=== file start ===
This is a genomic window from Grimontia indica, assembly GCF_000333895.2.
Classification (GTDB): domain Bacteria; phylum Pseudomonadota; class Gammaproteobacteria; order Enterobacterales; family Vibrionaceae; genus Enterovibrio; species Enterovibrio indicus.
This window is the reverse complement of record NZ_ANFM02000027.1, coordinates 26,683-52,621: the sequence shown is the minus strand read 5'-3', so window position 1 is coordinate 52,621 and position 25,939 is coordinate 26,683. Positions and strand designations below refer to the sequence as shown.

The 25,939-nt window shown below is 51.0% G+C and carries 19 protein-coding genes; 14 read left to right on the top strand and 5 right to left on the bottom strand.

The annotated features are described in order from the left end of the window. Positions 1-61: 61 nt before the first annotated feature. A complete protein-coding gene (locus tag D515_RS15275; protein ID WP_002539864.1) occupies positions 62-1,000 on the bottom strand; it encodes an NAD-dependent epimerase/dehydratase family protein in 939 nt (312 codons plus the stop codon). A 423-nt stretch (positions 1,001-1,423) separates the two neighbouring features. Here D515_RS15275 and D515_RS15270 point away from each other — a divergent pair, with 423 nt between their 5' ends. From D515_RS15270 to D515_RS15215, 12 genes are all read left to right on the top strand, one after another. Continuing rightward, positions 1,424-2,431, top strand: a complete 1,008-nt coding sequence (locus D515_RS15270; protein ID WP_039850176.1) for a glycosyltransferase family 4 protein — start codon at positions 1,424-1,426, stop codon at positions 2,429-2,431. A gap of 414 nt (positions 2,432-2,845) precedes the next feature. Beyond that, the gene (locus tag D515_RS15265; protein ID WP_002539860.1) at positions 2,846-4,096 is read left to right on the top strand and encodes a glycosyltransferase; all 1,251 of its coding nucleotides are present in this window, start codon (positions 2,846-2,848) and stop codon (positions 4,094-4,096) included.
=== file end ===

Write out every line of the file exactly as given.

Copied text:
This is a genomic window from Grimontia indica, assembly GCF_000333895.2.
Classification (GTDB): domain Bacteria; phylum Pseudomonadota; class Gammaproteobacteria; order Enterobacterales; family Vibrionaceae; genus Enterovibrio; species Enterovibrio indicus.
This window is the reverse complement of record NZ_ANFM02000027.1, coordinates 26,683-52,621: the sequence shown is the minus strand read 5'-3', so window position 1 is coordinate 52,621 and position 25,939 is coordinate 26,683. Positions and strand designations below refer to the sequence as shown.

The 25,939-nt window shown below is 51.0% G+C and carries 19 protein-coding genes; 14 read left to right on the top strand and 5 right to left on the bottom strand.

The annotated features are described in order from the left end of the window. Positions 1-61: 61 nt before the first annotated feature. A complete protein-coding gene (locus tag D515_RS15275; protein ID WP_002539864.1) occupies positions 62-1,000 on the bottom strand; it encodes an NAD-dependent epimerase/dehydratase family protein in 939 nt (312 codons plus the stop codon). A 423-nt stretch (positions 1,001-1,423) separates the two neighbouring features. Here D515_RS15275 and D515_RS15270 point away from each other — a divergent pair, with 423 nt between their 5' ends. From D515_RS15270 to D515_RS15215, 12 genes are all read left to right on the top strand, one after another. Continuing rightward, positions 1,424-2,431, top strand: a complete 1,008-nt coding sequence (locus D515_RS15270; protein ID WP_039850176.1) for a glycosyltransferase family 4 protein — start codon at positions 1,424-1,426, stop codon at positions 2,429-2,431. A gap of 414 nt (positions 2,432-2,845) precedes the next feature. Beyond that, the gene (locus tag D515_RS15265; protein ID WP_002539860.1) at positions 2,846-4,096 is read left to right on the top strand and encodes a glycosyltransferase; all 1,251 of its coding nucleotides are present in this window, start codon (positions 2,846-2,848) and stop codon (positions 4,094-4,096) included.